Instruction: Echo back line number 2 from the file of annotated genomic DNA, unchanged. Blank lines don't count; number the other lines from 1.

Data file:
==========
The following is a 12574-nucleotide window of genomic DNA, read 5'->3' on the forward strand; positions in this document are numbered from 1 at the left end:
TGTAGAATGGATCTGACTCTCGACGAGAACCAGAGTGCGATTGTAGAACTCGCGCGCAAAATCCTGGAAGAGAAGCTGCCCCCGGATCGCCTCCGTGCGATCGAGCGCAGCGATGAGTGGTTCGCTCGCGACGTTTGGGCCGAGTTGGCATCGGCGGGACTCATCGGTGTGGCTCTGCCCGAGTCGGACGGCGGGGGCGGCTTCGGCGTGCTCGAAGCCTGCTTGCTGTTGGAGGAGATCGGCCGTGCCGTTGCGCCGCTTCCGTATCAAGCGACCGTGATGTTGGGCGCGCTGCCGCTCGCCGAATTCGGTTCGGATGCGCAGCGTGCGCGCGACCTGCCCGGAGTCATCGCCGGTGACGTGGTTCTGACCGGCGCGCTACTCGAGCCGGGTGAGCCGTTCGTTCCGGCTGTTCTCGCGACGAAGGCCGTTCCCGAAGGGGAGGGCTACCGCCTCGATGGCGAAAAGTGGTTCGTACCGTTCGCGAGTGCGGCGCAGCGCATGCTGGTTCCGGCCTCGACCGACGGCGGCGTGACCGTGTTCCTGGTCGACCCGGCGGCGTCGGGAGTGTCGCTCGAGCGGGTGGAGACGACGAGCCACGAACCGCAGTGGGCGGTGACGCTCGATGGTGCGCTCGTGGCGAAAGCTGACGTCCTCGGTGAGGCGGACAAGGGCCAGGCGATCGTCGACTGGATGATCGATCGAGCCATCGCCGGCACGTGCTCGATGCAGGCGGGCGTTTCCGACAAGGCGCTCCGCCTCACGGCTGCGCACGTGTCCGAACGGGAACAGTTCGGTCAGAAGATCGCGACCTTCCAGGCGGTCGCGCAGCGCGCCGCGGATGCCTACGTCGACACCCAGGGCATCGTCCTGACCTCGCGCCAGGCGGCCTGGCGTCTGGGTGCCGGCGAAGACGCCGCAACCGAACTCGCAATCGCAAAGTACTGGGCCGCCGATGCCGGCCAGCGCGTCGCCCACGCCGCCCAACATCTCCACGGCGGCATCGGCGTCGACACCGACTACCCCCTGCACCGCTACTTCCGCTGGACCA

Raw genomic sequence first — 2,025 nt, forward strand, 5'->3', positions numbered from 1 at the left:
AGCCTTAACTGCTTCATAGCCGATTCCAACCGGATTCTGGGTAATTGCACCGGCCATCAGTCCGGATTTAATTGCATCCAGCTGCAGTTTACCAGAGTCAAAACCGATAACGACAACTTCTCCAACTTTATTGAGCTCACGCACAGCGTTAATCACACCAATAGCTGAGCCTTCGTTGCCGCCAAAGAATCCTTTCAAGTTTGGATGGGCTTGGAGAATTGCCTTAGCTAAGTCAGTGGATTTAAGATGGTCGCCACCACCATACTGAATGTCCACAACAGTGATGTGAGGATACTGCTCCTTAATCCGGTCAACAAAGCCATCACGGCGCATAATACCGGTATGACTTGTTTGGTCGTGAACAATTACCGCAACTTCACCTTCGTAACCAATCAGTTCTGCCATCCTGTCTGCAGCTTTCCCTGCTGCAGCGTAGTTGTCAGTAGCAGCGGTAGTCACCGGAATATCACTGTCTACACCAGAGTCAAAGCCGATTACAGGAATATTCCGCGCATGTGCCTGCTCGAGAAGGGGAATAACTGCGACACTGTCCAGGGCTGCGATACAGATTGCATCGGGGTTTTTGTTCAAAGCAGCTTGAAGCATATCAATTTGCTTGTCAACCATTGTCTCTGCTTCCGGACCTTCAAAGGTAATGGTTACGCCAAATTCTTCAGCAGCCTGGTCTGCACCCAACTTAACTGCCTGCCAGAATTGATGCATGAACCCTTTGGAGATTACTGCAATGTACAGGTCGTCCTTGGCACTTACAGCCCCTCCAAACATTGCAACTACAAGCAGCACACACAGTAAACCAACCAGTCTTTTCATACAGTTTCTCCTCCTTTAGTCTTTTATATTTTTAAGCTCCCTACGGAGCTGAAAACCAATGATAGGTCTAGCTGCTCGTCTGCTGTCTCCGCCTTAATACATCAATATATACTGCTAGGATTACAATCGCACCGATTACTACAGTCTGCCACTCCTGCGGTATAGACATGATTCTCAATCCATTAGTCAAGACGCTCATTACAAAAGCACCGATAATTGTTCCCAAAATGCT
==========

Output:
TGTAGAATGGATCTGACTCTCGACGAGAACCAGAGTGCGATTGTAGAACTCGCGCGCAAAATCCTGGAAGAGAAGCTGCCCCCGGATCGCCTCCGTGCGATCGAGCGCAGCGATGAGTGGTTCGCTCGCGACGTTTGGGCCGAGTTGGCATCGGCGGGACTCATCGGTGTGGCTCTGCCCGAGTCGGACGGCGGGGGCGGCTTCGGCGTGCTCGAAGCCTGCTTGCTGTTGGAGGAGATCGGCCGTGCCGTTGCGCCGCTTCCGTATCAAGCGACCGTGATGTTGGGCGCGCTGCCGCTCGCCGAATTCGGTTCGGATGCGCAGCGTGCGCGCGACCTGCCCGGAGTCATCGCCGGTGACGTGGTTCTGACCGGCGCGCTACTCGAGCCGGGTGAGCCGTTCGTTCCGGCTGTTCTCGCGACGAAGGCCGTTCCCGAAGGGGAGGGCTACCGCCTCGATGGCGAAAAGTGGTTCGTACCGTTCGCGAGTGCGGCGCAGCGCATGCTGGTTCCGGCCTCGACCGACGGCGGCGTGACCGTGTTCCTGGTCGACCCGGCGGCGTCGGGAGTGTCGCTCGAGCGGGTGGAGACGACGAGCCACGAACCGCAGTGGGCGGTGACGCTCGATGGTGCGCTCGTGGCGAAAGCTGACGTCCTCGGTGAGGCGGACAAGGGCCAGGCGATCGTCGACTGGATGATCGATCGAGCCATCGCCGGCACGTGCTCGATGCAGGCGGGCGTTTCCGACAAGGCGCTCCGCCTCACGGCTGCGCACGTGTCCGAACGGGAACAGTTCGGTCAGAAGATCGCGACCTTCCAGGCGGTCGCGCAGCGCGCCGCGGATGCCTACGTCGACACCCAGGGCATCGTCCTGACCTCGCGCCAGGCGGCCTGGCGTCTGGGTGCCGGCGAAGACGCCGCAACCGAACTCGCAATCGCAAAGTACTGGGCCGCCGATGCCGGCCAGCGCGTCGCCCACGCCGCCCAACATCTCCACGGCGGCATCGGCGTCGACACCGACTACCCCCTGCACCGCTACTTCCGCTGGACCA